Yet another Manhattan pilgrimage site, just a few blocks from Juliet Thompson’s house: The New York City Bahá’í Center–site of Sunday devotional gatherings, open mike poetry readings, performances of the Children’s Theatre Company, meeting place of the Local Spiritual Assembly, and myriad other gatherings open to all, and for the upliftment of the entire neighborhood. It is also the workplace of my beloved Aunty Clyde, and my heart spills over with tenderness and joy as I ascend the stairs to her office. During the two years that I lived in New York City, some of my most cherished moments were spent with Aunty Clyde. I would often do my work at the Center, and in between phone calls and faxing and folding letters, the two of us would share prayers, stories, heirloom tomatoes from the Farmer’s market, bowls of her homemade soup…and, of course, laughter and tears.  There will be no homemade soup today, as we are fasting, but we partake of an even richer feast: collective prayer. I wish I could spend the entire afternoon here, praying with her…but it is time for my interview. As I’m putting on my (well, Kate’s) hat and coat, Aunty Clyde reminds me that I have nothing to be nervous about—because if my getting this job is God’s will, it’ll happen…and if not, well, how wonderful…because something else awaits. “Whatever God hath willed hath been,” she recites, quoting the words of The Báb, “and that which He hath not willed shall not be.”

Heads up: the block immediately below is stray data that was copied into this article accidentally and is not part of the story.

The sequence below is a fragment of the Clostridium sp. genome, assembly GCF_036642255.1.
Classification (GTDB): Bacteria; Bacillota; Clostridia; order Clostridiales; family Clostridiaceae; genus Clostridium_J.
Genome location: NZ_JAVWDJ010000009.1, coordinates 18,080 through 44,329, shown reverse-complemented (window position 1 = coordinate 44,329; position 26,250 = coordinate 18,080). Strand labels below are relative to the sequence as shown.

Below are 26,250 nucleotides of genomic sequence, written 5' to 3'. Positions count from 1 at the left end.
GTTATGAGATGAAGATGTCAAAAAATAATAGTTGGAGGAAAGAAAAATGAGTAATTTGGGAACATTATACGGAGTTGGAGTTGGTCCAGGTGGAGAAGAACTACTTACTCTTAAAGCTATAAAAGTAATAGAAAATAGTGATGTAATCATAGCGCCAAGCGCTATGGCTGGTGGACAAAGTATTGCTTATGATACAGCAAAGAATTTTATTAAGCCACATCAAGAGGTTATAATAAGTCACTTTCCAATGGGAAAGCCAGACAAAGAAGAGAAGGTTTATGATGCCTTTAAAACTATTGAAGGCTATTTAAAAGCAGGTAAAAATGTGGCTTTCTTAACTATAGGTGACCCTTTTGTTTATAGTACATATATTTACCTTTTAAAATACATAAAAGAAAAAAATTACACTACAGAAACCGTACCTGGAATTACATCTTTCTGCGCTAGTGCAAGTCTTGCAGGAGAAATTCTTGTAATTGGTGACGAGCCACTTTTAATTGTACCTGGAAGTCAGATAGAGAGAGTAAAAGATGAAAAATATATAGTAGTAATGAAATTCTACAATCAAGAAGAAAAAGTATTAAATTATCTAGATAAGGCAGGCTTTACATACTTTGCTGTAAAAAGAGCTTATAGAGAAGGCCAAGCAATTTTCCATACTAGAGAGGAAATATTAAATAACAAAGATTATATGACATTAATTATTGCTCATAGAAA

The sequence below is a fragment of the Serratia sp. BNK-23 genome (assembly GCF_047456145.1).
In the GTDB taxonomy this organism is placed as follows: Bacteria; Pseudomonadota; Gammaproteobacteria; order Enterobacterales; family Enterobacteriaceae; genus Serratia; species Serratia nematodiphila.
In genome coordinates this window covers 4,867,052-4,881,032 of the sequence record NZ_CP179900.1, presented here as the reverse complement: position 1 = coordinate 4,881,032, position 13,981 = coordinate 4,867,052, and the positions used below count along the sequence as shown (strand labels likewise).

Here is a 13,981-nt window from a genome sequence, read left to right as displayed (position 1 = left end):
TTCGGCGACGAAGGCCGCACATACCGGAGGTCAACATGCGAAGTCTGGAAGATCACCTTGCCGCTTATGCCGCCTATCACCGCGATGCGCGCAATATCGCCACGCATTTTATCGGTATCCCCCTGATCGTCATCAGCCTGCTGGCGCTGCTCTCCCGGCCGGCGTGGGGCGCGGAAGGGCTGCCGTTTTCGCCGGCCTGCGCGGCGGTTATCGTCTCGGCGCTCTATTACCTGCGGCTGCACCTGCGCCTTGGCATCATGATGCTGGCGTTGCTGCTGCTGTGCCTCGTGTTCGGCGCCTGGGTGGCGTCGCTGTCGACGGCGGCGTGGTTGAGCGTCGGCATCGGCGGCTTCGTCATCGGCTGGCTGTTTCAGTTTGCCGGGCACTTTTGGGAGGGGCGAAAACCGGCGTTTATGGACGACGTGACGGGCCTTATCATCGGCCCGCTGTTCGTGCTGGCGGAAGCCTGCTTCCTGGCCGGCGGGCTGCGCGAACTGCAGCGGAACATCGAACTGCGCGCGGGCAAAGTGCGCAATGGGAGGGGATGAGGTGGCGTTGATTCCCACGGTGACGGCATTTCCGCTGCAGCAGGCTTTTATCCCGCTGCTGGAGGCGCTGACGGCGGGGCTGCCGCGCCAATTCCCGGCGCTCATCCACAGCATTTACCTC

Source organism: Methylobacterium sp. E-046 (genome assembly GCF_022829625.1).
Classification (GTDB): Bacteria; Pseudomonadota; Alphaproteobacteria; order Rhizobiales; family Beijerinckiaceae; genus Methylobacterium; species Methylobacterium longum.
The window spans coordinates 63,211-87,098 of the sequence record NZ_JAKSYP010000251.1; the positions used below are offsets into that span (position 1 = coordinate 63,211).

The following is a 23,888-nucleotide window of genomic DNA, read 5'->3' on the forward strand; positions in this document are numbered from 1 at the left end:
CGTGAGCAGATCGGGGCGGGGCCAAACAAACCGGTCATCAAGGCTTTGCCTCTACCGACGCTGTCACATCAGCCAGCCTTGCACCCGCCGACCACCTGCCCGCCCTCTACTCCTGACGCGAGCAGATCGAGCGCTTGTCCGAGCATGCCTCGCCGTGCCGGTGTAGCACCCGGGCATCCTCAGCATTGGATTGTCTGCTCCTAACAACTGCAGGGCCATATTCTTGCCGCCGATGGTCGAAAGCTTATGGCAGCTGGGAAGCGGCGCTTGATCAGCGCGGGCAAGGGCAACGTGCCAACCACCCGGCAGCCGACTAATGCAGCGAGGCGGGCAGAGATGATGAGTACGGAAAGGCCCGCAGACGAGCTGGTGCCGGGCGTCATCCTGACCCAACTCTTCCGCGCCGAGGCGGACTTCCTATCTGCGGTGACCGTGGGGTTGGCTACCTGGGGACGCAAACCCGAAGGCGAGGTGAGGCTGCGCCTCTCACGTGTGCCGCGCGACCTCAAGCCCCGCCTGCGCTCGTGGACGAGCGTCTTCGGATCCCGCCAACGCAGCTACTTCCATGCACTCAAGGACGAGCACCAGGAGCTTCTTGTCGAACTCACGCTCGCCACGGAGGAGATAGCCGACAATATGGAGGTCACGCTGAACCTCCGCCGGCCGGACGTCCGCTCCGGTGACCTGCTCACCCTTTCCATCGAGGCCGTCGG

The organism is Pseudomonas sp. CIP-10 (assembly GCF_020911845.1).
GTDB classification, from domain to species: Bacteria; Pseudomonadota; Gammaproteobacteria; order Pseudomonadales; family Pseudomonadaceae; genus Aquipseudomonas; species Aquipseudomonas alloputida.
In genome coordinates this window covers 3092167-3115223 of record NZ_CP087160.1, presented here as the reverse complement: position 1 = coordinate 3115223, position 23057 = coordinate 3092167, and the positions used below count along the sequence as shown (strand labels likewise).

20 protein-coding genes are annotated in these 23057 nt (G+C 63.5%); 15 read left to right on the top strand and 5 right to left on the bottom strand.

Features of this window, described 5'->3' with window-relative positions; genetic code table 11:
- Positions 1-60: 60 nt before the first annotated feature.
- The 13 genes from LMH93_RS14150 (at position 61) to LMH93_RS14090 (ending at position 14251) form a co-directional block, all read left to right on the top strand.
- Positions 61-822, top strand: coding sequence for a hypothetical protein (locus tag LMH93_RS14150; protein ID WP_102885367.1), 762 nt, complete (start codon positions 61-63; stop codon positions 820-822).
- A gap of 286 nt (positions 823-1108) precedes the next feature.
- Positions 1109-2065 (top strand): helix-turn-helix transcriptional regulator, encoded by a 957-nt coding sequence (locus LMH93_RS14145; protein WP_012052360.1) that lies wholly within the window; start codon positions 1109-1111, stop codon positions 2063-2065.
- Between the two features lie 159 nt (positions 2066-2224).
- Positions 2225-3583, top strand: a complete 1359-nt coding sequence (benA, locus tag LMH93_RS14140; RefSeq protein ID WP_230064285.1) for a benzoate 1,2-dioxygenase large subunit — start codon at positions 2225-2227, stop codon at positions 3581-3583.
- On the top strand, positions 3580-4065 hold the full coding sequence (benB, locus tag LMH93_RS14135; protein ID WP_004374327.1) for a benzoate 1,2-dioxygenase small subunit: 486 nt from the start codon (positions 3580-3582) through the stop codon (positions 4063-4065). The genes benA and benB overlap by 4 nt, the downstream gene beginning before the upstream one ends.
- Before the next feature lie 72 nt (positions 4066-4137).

HOUR 11: Sleepy-eyed prayers in Bed-Sty
March 10, 2am

Liz, in yet another sacrificial act of true friendship and sisterhood, has—despite just finishing up her midterm exams and basically running on fumes (well, fumes and prayer) for the past week—takes a Chinatown bus up to New York from Virgina, so that the two of us can have a couple hours of shared prayer time during the Fast. Everyone should have a friend like this. And now, to add light upon light, we “accidentally” (though I wonder how much in life is really accidental) encounter our dear brother Mokay, who is just about to leave for Sierra Leone, at a Starbucks’ in Union Square. After soul-filling conversation, and several peppermint lattes, we part ways with Mokay and head back over to Kate and Bruce’s to pack up my suitcase, return my interview clothes, and hug our friends goodbye (I’m really hoping it’s a mere “see you soon” and not a goodbye…though I guess every parting is, in the end, a “see you soon”). It is now nearing 1am, but there will be no sleep for us tonight (well, I wasn’t planning on sleeping), as I have to be back at JFK by 4:30. So we head across Brooklyn to Bed-Sty, where our dearly loved friends Parisa and Jason (fellow members of the Caribbean Initiative) now live. What a beautiful devotional gathering they host for us in their living room. They feed us bowls of homemade chili, and steaming cups of tea, and the four of us then settle onto the sofa for some 2am prayers. I am able to murmer maybe three words of gratitude before I lose the battle with my eyelids, and sink into sleep. But it is a sleep that is blanketed by prayer, for on either side of me, these precious friends are offering devotions on my behalf. Liz and Parisa recite marriage prayers for me and Luke, prayers for guidance, prayers of thanks. Around 4am, the taxi honks, the call of the horn mingling with the chanted prayers…and I open my eyes. It is time to head South.